The brain is a complex machinery that is incredibly efficient and flexible. Thanks to efficient training processes, it tackles a high diversity of tasks with a high robustness. In contrast, states-of-the-art machine learning algorithms exhibit great performances, but are also highly task-specialized. Consequently, neuroscience is potentially a great source of inspiration to design more efficient artificial intelligence algorithms.
In particular, vision is predominant compared to other senses in terms of computational resources. So understanding visual processing has the potential to reveal the core computational mechanisms that give the brain such performances. In my research, I am interested in extracting the fundamental principles that are at stake in the visual system, and to apply them to develop better machine learning algorithms. As I consequence, I tend to adopt a cross-level analysis approach. I develop algorithms that simultaneously model low-level neural mechanisms and account for higher-level visual tasks such as object recognition, denoising, inpainting, image generation, etc.
The ultimate objective would be to develop a framework that successfully solves all these visual tasks without being extensively retrained from scratch for each of those tasks. Such an algorithm would be a first step towards the ultimate goal of every researcher in machine learning, that is, general artificial intelligence.
Robotics is a rapidly evolving technology that allows for fast, low-risk and low-cost tasks with a worldwide market of over 80 billion dollars over the next few years. In particular, aerial robots, also known as drones, provide a breakthrough to easily image and access all sorts of terrains and situations and are useful for instance in surveillance and forensics, emergency industrial inspection or a search and rescue operation. A major difficulty for their global acceptance is the difficulty for controlling their flight and interacting with them.
Indeed, aerial robots are generally operated using a (central) ground station which is not compatible with the time pressure required by emergency conditions, for instance when rescuing a person out of reach with the ground station. This PhD project aims at concealing such obstacles and construct an aerial robot which is able to be autonomously and interactively controlled by simple human gestures, for instance that of a rescuer. The main scientific challenges are (i) to embed in the aerial robot all the electronics for the visual system from the retina to the control signals to the propellers, (ii) to very quickly recognize a variety of simple gestures on-board using a neuromimetic architecture and (iii) to make the robot react in real time to these gestures. As such, this project is inter-disciplinary by positively combining advanced algorithms from event-based bio-inspired computer vision and the latest technology in aerial robots.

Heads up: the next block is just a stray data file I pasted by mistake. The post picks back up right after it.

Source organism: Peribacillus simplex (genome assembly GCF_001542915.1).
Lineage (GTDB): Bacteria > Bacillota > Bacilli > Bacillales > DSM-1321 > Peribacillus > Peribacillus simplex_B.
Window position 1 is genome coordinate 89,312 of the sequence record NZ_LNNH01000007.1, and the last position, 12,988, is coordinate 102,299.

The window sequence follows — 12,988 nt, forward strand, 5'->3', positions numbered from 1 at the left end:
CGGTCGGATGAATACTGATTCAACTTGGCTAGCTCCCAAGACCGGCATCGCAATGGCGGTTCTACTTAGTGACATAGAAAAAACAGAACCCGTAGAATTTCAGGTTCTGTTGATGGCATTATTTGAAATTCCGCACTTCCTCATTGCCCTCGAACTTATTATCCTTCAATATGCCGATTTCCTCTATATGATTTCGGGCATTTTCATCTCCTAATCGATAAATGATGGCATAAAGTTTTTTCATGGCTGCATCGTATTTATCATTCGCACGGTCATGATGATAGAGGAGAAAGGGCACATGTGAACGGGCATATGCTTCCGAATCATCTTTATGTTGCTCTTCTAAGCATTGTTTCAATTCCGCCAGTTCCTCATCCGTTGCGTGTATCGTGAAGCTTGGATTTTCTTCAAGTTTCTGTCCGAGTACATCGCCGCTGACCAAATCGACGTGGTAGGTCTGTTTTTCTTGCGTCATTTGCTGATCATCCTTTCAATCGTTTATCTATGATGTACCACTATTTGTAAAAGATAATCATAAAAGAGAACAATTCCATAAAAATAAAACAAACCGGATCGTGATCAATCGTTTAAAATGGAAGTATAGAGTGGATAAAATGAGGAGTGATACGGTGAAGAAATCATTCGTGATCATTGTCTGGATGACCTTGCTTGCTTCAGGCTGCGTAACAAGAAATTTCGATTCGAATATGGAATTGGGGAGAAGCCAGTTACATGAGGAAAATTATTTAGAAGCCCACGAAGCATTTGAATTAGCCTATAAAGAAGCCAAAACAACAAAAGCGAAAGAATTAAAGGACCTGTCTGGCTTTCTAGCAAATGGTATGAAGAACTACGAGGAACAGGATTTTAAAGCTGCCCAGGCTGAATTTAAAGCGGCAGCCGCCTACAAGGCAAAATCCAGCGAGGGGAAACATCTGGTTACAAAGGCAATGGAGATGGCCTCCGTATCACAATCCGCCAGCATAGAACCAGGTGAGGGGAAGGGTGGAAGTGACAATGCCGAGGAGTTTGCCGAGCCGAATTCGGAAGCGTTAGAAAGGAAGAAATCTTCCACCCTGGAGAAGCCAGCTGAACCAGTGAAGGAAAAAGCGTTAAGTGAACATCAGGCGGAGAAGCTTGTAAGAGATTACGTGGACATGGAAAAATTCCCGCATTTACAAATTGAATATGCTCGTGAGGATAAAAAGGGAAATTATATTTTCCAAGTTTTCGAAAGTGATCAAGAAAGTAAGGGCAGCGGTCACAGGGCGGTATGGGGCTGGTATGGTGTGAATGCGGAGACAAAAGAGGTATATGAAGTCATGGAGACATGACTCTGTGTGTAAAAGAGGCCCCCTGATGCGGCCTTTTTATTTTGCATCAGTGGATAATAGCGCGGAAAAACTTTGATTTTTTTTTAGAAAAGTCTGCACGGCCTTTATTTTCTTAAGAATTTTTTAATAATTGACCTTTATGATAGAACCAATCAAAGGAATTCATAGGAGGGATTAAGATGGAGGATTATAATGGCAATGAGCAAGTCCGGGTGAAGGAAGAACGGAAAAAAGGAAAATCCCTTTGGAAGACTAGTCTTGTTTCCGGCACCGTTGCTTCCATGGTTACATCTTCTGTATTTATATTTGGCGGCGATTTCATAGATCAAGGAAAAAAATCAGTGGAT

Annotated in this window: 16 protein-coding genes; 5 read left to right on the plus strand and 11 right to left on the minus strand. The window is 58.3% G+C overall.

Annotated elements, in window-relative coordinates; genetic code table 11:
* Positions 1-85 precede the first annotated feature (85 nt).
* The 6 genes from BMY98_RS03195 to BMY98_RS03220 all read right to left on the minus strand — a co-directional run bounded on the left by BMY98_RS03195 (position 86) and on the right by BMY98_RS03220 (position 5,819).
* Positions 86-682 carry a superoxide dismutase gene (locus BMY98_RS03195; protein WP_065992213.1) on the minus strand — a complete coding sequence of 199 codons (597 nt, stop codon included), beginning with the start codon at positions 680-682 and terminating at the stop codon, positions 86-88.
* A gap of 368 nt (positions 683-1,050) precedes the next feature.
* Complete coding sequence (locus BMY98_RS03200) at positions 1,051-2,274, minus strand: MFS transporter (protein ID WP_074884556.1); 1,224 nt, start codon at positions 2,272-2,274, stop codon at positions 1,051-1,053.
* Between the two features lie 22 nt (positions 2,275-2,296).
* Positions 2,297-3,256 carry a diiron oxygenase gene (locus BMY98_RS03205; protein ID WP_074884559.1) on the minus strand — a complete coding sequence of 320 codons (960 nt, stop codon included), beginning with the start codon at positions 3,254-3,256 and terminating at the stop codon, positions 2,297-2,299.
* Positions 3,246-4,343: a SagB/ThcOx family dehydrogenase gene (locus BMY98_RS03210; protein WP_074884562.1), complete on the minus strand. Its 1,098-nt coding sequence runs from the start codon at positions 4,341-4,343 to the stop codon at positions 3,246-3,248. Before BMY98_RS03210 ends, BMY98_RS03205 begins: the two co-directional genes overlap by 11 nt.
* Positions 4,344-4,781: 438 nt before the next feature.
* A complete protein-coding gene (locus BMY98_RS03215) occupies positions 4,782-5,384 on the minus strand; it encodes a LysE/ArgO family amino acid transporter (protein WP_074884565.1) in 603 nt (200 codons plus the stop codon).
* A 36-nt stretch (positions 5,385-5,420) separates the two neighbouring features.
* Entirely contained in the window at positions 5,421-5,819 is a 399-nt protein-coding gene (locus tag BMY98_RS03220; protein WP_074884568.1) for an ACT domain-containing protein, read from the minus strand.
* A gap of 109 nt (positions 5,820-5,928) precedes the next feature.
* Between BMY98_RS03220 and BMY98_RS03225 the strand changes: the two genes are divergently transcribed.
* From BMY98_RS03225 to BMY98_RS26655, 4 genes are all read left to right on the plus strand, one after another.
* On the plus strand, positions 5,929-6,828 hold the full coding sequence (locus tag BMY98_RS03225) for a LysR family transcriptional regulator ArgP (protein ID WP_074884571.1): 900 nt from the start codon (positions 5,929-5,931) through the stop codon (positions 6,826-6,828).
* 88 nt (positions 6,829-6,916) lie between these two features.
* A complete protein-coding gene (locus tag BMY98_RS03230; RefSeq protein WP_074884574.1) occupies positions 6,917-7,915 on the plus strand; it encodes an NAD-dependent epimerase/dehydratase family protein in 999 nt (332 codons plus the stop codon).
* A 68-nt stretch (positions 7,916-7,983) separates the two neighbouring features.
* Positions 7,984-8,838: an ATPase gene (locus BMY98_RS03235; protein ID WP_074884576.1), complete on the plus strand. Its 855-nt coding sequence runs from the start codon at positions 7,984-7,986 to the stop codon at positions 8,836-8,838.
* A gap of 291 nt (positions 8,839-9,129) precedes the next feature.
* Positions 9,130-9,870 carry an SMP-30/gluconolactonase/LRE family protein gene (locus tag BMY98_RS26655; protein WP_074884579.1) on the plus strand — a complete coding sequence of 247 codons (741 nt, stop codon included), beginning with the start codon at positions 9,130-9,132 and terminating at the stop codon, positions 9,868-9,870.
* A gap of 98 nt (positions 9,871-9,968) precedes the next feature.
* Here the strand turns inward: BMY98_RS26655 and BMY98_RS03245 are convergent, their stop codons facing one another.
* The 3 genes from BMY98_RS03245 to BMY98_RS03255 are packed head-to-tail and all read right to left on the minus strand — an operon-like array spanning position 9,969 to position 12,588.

R. Benosman , S.-H. Leng , C. Clercq , C. Bartolozzi & M. Srinivasan (2012) “Asynchronous frameless event-based optical flow”, Neural Networks - Elsevier
S.-C. Liu & T. Delbruck (2010) “Neuromorphic sensory systems”, Current opinion in neurobiology - Elsevier
J. Nagi, A. Giusti, G. A. Di Caro, L. M. Gambardella (2014) “HRI in the Sky, Controlling UAVs using Face Poses and Hand Gestures”, HRI
The present PhD proposal is at the crossroad between various disciplines. It first concerns biology and neuroscience because its event-based approach is strongly inspired from the neuronal network observed in animals such as insects to primates and used for navigation, obstacle avoidance, and sensori-motor control. It is also covering electronics, aerial robotics and signal processing as the main project achievement is to create a working spike-based electronic architecture able to recognize body movement, and to use it to control the robot. Such an oucome will have beneficial outcomes with respects to the SRI-S3 regional strategy, in particular with respect to “risks, security and safety”.
This project is a partnership between two different doctoral schools based in Marseille: the EDSMH at ISM for the robotic part, and the EDSVS at INT concerning visual processing and spike-based processing methods. This partnership will provide the ESR with the best resources to achieve his goals. In particular, the ISM owns a brand new flying arena (funded by Robotex project, www.marseilles-flying-arena.eu) equipped with high-tech motion capture tools (Vicon) and the INT has a entire technological platform dedicated for high-performance computing and measurement tool prototyping.
Combining neuroscience and robotics to design novel electronic architectures is an innovative and a valuable approach in Robotics. The doctoral student selected for this project will acquire experience in bio-inspired hardware architectures, which is going to be valuable in his career as there is a need to adapt actual electronic architecture to for instance spike-based visual processing.
Phd in Computational Neuroscience, 2014